WHEN THEY CAUGHT HER, THE PHARISEES, SANHEDRIN AND LAW KEEPERS WERE NOT NECESSARILY MAD AT the woman for the act, otherwise they would have brought the adulterous man also as evidence.

They would have also brought her husband to testify.

They also knew how to pass the Law of Moses judgment independent of Jesus, which was to stone the accused adulterous woman to death.

At this time, the keepers of the Law had been looking to implicate Jesus. To cause Him to be conflicted in His responses between the Law and The Grace.

So they tested him severally. Not so much as for the case at hand, but they were building a case to accuse Him for His own trial and conviction.

As follows;

1. Whether they should pay tax to Caesar?

2. Whether He could heal on the sabbath?

3. Whether He & Disciples could pluck ears of corn on sabbath?

4. Whether He could forgive sin?

5. Whether He could sup & dine with sinners?

The Law givers were the finest of scholars. Very witty, intelligent and crafty. These were not simple tests.

They were tests that were capable of conflicting one not so know-legible with the Government of the day. They were capable of laying foundation for treason and treasonable felony charges with evidence.

But the Master Advocate showed more Mastery than the Law keepers on all fours.

The Law givers asked Him if it was okay to pay tax to Caesar considering that offerings and tithes should also be brought into God’s House…

Render therefore unto Caesar the things which are Caesar’s; and unto God the things that are God’s.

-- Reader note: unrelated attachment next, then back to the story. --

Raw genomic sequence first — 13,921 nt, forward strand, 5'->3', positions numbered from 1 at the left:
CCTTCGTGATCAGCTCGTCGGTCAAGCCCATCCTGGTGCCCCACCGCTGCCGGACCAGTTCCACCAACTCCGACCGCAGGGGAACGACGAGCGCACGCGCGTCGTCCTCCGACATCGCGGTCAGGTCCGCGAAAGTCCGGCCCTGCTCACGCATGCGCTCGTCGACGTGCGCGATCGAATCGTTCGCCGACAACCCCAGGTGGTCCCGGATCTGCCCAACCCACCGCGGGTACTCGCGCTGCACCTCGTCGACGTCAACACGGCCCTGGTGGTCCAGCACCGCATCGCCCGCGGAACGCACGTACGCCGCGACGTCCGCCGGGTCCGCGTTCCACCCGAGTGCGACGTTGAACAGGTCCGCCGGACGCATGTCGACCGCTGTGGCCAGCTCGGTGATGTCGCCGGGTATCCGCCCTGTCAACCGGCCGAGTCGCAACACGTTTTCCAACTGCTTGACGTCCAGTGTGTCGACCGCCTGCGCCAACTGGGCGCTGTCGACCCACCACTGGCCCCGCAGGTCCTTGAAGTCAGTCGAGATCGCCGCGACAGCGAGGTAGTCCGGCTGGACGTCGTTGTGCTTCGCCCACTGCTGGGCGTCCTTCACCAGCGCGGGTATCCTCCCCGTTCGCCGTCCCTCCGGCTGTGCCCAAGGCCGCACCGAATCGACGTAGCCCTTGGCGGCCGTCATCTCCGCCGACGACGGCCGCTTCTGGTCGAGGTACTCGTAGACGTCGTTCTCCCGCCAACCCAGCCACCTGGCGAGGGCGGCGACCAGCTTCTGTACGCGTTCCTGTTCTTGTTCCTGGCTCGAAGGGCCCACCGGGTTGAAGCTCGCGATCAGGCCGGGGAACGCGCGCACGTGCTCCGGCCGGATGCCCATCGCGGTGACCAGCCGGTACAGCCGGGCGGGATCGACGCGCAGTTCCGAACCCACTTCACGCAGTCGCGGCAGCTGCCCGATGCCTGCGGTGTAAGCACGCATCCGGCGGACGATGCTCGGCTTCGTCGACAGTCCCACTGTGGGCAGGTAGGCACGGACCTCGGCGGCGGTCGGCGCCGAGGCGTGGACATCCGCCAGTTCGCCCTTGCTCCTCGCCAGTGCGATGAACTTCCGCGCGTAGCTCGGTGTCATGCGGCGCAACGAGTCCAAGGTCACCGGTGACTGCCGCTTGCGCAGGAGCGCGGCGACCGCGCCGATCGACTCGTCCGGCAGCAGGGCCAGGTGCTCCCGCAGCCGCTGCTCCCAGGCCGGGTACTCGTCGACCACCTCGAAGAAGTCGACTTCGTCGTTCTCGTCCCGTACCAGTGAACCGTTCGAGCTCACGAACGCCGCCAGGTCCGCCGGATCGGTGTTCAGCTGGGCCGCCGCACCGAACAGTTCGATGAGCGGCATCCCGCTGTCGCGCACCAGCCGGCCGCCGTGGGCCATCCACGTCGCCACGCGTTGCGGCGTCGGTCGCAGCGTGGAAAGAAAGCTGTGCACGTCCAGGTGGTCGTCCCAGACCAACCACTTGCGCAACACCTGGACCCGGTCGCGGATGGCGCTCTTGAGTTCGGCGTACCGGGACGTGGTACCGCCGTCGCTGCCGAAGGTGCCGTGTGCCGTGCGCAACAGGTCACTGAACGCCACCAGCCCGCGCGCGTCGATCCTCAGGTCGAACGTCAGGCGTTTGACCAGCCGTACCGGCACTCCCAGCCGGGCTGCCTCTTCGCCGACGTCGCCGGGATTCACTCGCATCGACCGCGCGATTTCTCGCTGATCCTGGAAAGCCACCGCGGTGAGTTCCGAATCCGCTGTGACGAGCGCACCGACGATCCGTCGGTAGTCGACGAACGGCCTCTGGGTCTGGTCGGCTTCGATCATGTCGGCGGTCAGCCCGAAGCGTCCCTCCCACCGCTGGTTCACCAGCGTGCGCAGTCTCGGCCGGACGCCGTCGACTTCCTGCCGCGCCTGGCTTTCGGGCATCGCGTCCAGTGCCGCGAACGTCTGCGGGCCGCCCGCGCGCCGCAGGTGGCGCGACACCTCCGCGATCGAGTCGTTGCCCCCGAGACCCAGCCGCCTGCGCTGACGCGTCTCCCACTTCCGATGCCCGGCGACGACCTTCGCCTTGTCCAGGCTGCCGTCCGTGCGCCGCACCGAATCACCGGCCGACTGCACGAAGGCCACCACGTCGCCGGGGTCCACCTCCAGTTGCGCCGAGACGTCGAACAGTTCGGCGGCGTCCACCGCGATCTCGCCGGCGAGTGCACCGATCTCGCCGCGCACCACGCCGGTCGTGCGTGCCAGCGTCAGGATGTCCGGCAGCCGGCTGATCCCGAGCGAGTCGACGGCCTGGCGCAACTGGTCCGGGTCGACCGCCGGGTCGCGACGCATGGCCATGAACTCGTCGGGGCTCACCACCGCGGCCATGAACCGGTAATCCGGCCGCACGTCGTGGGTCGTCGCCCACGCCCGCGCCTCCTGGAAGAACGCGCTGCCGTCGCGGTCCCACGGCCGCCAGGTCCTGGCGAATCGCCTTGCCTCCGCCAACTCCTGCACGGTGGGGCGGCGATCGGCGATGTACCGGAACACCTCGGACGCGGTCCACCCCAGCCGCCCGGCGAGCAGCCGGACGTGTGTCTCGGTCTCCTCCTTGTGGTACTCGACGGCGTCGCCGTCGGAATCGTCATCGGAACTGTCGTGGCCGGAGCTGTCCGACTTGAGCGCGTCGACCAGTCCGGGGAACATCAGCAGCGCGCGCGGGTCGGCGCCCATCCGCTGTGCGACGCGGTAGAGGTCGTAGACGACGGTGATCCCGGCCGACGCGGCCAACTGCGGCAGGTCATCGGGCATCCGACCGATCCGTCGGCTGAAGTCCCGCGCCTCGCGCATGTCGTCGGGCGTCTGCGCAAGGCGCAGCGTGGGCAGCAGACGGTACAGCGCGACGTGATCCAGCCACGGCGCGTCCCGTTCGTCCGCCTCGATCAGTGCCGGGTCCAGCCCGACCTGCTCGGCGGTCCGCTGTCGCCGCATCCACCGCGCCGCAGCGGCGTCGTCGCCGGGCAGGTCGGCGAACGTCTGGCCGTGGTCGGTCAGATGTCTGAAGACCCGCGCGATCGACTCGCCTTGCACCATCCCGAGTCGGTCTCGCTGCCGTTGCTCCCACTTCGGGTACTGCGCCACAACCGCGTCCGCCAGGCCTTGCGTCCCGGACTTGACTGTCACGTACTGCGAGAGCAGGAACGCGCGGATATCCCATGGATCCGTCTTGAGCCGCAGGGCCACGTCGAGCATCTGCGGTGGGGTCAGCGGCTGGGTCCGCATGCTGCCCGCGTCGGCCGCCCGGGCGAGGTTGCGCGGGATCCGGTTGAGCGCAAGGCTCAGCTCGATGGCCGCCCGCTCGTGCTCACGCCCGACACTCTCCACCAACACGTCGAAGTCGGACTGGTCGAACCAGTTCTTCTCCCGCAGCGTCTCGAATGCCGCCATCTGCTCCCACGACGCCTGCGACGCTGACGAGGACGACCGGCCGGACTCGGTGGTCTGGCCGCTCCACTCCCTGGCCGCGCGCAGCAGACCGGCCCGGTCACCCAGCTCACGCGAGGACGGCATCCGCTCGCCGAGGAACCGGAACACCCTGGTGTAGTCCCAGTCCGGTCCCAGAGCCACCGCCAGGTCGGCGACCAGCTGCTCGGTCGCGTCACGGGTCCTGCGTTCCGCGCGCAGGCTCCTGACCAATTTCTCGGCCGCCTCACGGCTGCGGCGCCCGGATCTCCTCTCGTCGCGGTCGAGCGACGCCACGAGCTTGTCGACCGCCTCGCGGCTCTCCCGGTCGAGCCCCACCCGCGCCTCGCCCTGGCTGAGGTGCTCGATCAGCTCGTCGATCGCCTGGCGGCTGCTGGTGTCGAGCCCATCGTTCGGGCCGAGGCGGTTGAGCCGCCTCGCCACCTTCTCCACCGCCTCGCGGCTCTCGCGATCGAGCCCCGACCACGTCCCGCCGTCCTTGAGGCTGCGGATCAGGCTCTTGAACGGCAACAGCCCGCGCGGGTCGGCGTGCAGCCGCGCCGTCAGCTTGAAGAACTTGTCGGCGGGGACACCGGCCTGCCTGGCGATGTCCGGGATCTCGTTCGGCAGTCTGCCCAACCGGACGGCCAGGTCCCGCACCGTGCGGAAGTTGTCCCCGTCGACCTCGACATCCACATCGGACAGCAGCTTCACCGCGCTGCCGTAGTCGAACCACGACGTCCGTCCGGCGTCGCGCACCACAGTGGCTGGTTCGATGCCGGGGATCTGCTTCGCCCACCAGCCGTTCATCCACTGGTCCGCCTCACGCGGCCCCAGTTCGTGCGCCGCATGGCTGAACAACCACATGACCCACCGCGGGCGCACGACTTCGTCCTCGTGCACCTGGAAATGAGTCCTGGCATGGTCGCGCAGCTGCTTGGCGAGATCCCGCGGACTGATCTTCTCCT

The Bible records that when they heard these words they marveled, left Him, and went their way.

The other test was when Jesus was faced with a man with a withered hand at the temple. Jesus had compassion to heal the man.

Again, they watched Him to accuse Him, if He dared to heal on the sabbath.

But He sensed their trap again and asked?

Is it lawful to do good on the sabbath days, or to do evil? To safe life, or to kill? Mark. 3:4. KJV.

The Bible again records that they held their peace as their accusation could not be substantiated, knowing it was good to do good not evil even on the sabbath.

Walking through the cornfield with His disciplines and being hungry, they plucked the ears of the corn for a meal.

He was accused of “working” on the sabbath.

He also reminded them that King David when he fled from King Saul entered the temple and ate bread meant for the priests and not lawful for David or his men to eat. He submitted further that..

The son of man is Lord even of the sabbath day. Matt. 12:8. KJV.

The man with palsy had very good friends who heard that Jesus was in the house.

They removed the roof of the house where He was and let their friend down for Jesus to heal him.

He did …

When Jesus saw their faith, He said unto the sick of the palsy, Son, thy sins be forgiven thee.

But they were certain of the scribes sitting there, and reasoning in their hearts, Why doth this man speak blasphemies? Who can forgive sins but God only?

And then he asked Zacchaeus the tax collector to come down from the sycomore tree in Luke 19:5:

Zacchaeus, make haste, and come down; for to day I must abide at thy house”.

Indeed the salvation that came to the house of Zacchaeus was so powerful he restituted and gave back four fold everyone he has cheated.

In all of these tests The Master had Mastery and could handle all allegations and accusations.

He set the records straight and shut the mouth of the Pharisees & Sadducees who came accusing Him to find fault.

So this adulterous woman whom Jesus asked in John 8:10 thus:

Woman, where are those thine accusers? hath no man condemned thee?

She said , No man, Lord. And Jesus said unto her,

Neither do I condemn thee: go, and sin no more.

The level of sincerity among the crowd is shocking.! They were all convicted in their hearts that they were all sinners and as such lacked the moral justification to cast the first stone.